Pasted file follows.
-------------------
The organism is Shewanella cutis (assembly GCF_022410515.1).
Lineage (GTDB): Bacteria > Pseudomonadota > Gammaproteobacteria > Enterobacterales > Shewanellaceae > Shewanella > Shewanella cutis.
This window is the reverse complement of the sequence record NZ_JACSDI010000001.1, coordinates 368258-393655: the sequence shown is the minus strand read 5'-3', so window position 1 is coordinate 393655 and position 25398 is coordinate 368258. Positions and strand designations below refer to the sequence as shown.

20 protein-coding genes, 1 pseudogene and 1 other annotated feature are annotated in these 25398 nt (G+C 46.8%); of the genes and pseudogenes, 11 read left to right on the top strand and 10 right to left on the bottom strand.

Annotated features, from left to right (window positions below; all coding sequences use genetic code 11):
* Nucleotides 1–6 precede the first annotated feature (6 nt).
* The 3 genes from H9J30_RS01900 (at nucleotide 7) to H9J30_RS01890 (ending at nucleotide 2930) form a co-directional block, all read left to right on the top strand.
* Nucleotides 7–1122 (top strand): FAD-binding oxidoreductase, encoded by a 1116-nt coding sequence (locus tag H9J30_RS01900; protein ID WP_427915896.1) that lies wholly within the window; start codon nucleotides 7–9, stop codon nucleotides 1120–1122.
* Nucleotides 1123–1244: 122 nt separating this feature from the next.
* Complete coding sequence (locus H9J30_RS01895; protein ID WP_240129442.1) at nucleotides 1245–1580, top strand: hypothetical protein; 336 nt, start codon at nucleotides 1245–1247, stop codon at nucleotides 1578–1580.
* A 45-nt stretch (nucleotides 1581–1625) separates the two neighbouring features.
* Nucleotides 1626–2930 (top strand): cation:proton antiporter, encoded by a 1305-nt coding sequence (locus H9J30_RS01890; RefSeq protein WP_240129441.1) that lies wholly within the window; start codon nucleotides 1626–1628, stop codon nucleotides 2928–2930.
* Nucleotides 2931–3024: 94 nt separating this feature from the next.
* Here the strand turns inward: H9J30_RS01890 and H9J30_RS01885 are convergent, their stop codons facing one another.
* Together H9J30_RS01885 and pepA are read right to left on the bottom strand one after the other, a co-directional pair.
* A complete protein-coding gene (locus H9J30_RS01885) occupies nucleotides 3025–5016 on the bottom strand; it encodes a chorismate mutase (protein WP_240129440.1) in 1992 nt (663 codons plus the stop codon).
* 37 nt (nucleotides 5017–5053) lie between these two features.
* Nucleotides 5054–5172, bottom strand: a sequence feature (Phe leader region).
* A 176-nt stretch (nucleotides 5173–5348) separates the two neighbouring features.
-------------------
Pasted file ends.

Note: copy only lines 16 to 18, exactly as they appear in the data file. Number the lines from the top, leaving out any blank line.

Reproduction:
* A complete protein-coding gene (locus H9J30_RS01885) occupies nucleotides 3025–5016 on the bottom strand; it encodes a chorismate mutase (protein WP_240129440.1) in 1992 nt (663 codons plus the stop codon).
* 37 nt (nucleotides 5017–5053) lie between these two features.
* Nucleotides 5054–5172, bottom strand: a sequence feature (Phe leader region).